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About krep

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  1. I have been looking at a new LP JR. Are the new ones a decent guitar for an experienced player, or should I look at an older model. Are the electronics, finish, hardware as good on the new ones?? I know it is a dumb question, but I see new VOX amps, and am disappointed, and the new American stratocasters reek. Unfortunately, no one around here plays a JR, so I need some good feedback before I drop some bucks... thank you.
  2. The early Rolling Stones featured a lot of various strumming variations. Listen to them on youtube if you have to. Mothers Helper, Satisfaction, etc, is some pretty good stuff. Also Kinks stuff has good rythmic strumming (Dedicated follower of Fashion, Well Respected Man, Lola, etc). I thought I had this all down, since I have been playing for several decades. Then I played with some folks from Peru... The American mind does not comprehend what they hear/ how they count. I could not figure it out (timing and strum patterns), and they failed at several attempts to show me on stage. Listen and enjoy, and it will come to you without effort. Sometimes, to break things up, during strumming on a tune, I sometimes only touch the lower three strings, or the middle strings on the up or down stroke, just to modify the sound. It Works.
  3. krep

    LP Jr P-U question

    the one on the right, except mines a nice suburst http://4henry.gibson.com/index.php?/topic/845-les-paul-junior-with-coil-tap-humbucker/ By the way, I tried one with a P-90, and it was way too noisy for me. I'll stick with the humbucker. It has great tone. Now, why in the *&%@# would they use "torrified" wood on it? Just to increase the bottom line, of course. That's the only disappointing part of it.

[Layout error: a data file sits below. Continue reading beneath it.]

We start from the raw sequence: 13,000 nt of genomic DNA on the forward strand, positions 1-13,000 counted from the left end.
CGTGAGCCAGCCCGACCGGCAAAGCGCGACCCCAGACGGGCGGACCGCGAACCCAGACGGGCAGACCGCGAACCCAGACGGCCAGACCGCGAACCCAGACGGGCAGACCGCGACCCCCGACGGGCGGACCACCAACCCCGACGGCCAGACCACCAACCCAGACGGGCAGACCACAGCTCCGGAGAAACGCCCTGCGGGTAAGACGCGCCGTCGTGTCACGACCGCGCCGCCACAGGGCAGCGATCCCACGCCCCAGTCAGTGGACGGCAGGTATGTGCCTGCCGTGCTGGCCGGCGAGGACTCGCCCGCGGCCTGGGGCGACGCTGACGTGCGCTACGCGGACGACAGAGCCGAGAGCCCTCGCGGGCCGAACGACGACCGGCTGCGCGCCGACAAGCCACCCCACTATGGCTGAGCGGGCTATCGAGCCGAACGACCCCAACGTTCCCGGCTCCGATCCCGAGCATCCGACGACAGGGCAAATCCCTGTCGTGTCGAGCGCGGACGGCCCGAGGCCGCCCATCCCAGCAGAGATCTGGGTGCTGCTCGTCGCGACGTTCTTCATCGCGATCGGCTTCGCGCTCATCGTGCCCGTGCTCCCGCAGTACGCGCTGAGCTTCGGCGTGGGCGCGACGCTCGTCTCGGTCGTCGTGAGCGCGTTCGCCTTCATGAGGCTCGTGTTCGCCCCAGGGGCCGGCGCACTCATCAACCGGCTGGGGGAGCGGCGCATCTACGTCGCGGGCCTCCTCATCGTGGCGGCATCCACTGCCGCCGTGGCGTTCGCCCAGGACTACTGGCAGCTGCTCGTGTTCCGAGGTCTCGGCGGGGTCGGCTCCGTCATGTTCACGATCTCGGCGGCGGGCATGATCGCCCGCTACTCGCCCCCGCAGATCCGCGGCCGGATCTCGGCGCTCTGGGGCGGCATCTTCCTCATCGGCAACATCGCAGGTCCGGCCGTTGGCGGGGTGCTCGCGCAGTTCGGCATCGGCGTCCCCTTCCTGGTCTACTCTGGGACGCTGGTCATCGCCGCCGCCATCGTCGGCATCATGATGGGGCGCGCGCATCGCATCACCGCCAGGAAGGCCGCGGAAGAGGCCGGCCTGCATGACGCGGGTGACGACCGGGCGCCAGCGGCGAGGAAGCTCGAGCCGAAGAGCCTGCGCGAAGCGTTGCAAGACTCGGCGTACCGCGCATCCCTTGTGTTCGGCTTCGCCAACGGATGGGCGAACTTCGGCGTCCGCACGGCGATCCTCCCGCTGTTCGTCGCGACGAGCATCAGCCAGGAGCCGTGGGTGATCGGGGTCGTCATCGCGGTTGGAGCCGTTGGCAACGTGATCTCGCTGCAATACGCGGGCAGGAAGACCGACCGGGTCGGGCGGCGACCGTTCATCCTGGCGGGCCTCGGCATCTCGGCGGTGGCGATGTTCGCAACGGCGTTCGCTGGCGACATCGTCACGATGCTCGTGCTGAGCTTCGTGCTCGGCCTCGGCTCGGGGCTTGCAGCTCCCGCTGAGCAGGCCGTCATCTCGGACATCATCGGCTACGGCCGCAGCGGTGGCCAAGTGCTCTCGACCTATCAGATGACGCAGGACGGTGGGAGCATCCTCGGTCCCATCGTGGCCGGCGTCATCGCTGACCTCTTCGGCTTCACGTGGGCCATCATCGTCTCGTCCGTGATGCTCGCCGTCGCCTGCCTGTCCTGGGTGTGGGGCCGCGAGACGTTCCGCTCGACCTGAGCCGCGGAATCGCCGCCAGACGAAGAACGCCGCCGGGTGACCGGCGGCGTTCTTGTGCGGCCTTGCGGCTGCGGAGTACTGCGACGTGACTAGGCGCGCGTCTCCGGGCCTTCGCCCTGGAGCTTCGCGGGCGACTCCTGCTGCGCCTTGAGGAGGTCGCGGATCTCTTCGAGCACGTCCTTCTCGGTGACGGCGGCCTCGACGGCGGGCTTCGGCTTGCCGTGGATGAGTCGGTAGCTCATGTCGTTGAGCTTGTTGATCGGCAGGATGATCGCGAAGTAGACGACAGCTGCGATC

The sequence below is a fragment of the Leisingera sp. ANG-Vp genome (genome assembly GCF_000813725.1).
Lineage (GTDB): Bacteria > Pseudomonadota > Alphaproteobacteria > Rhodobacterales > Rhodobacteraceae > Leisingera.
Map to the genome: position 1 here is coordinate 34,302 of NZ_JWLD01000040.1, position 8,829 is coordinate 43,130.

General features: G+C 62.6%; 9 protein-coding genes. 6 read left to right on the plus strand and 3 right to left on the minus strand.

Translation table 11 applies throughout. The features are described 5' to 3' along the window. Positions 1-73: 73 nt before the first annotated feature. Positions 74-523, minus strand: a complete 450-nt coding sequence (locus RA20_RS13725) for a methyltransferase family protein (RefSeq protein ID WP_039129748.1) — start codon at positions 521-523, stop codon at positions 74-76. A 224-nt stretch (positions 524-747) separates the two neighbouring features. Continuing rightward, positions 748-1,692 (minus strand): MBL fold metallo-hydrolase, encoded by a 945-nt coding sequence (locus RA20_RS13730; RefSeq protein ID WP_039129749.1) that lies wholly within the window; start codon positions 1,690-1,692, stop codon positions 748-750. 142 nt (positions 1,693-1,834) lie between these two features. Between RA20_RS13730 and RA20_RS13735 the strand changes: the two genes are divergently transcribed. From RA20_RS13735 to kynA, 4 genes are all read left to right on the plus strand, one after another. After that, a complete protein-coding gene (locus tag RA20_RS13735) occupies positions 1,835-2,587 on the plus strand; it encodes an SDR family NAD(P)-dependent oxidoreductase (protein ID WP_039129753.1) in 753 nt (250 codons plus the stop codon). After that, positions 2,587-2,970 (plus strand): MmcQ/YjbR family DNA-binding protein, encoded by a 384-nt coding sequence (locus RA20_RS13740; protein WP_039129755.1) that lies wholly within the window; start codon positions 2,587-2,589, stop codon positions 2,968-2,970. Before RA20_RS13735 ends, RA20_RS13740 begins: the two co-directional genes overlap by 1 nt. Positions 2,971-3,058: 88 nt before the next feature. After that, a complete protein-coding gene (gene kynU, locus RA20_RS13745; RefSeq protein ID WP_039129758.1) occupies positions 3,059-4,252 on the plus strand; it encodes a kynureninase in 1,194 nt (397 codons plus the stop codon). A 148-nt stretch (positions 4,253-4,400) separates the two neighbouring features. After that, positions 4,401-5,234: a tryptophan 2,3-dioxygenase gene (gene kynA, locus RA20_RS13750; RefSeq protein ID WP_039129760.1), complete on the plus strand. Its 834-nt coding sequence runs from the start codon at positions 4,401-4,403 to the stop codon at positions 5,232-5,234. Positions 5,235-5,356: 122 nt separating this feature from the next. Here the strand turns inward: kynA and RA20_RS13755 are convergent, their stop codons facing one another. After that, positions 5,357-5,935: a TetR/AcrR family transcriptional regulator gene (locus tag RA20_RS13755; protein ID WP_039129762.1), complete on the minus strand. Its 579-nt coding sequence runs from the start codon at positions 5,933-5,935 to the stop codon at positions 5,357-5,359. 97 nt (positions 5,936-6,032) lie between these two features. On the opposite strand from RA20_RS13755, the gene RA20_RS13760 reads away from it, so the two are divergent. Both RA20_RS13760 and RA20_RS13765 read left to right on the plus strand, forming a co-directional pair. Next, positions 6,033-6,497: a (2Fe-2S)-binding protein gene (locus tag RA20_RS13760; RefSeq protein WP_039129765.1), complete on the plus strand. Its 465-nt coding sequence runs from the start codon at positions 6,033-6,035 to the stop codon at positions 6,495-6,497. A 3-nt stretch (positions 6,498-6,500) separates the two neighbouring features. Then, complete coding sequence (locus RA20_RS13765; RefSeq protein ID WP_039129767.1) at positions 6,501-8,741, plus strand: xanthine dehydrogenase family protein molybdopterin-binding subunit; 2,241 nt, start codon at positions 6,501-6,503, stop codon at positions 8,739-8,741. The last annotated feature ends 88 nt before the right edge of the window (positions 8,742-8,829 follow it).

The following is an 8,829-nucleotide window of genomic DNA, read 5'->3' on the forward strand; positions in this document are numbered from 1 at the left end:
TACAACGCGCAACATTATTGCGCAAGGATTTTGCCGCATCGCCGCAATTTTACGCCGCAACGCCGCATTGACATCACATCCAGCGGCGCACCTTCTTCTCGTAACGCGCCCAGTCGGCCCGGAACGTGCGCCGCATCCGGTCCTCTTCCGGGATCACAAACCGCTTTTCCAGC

4. I was in the same boat as you, but didn't have the time/money for lessons (2 new kids, work, etc). Anyway, I listened to as many real players as I could, and after a while, even-- I --got proficient at it. Listen to the big names. Freddy King (the best in my opinion-- watch him on youtube), Albert King, BB King, Mike Bloomfield, Stevie R Vaughn, Jimmi Hendrix Blues album (80% Albert King licks). Elmore James and some of the older folk are good to study, like Willie Dixon, Muddy Waters, Howlin' Wolf. If you listen to them, and play along for a while, you will get there. They are the foundation. Of course there are many, many others, but I thought these were the basic influences. Learn to play in the first, third and fifth position. Buy the Guitar Handbook and find out what scales are about. Some of the older folk like Robert Johnson and Charlie Patton, Blind Willie McTell, Blind Lemon Jeffferson, and others were great in their time, but the music is very thin, and not real relevant to the way we play today. Of course that's my $.02., and I am sure not everyone will agree. Sorry to repeat some info from the excellent posts above.
  5. I have played 6 string for many years. I played bass for some friends just as a favor at a few gigs. Now that's what everyone asks me to do because bass players are scarce around here. I absolutely hate it. You play your best stuff on bass, and all you wind up doing is showcasing some lame guitar player while he acts like he's the king sh***z. In the meantime I steam watching the lame crap, wishing I was playing lead. So I quit enabling these wannabes. Therefor, I quit playing bass at gigs. However, if not for that, it is a cool thing to do. You can really make or break a tune by how much you put into it. A lot of my bass stuff has been used by several bands in recording a large body original tunes. And lead too.
  6. I am new to the Gibson guitar family. I just picked up a LP Jr with the zebra pickup. I am not sure if I want to keep this guitar or get one with a P-90 instead. Will the tone change be that great, or is the P90 that much more desirable?? I already have a nice LP studio, and 3 Fenders. What is your opinion?? Is it worth the effort?? I play mostly classic rock and blues. Thanks
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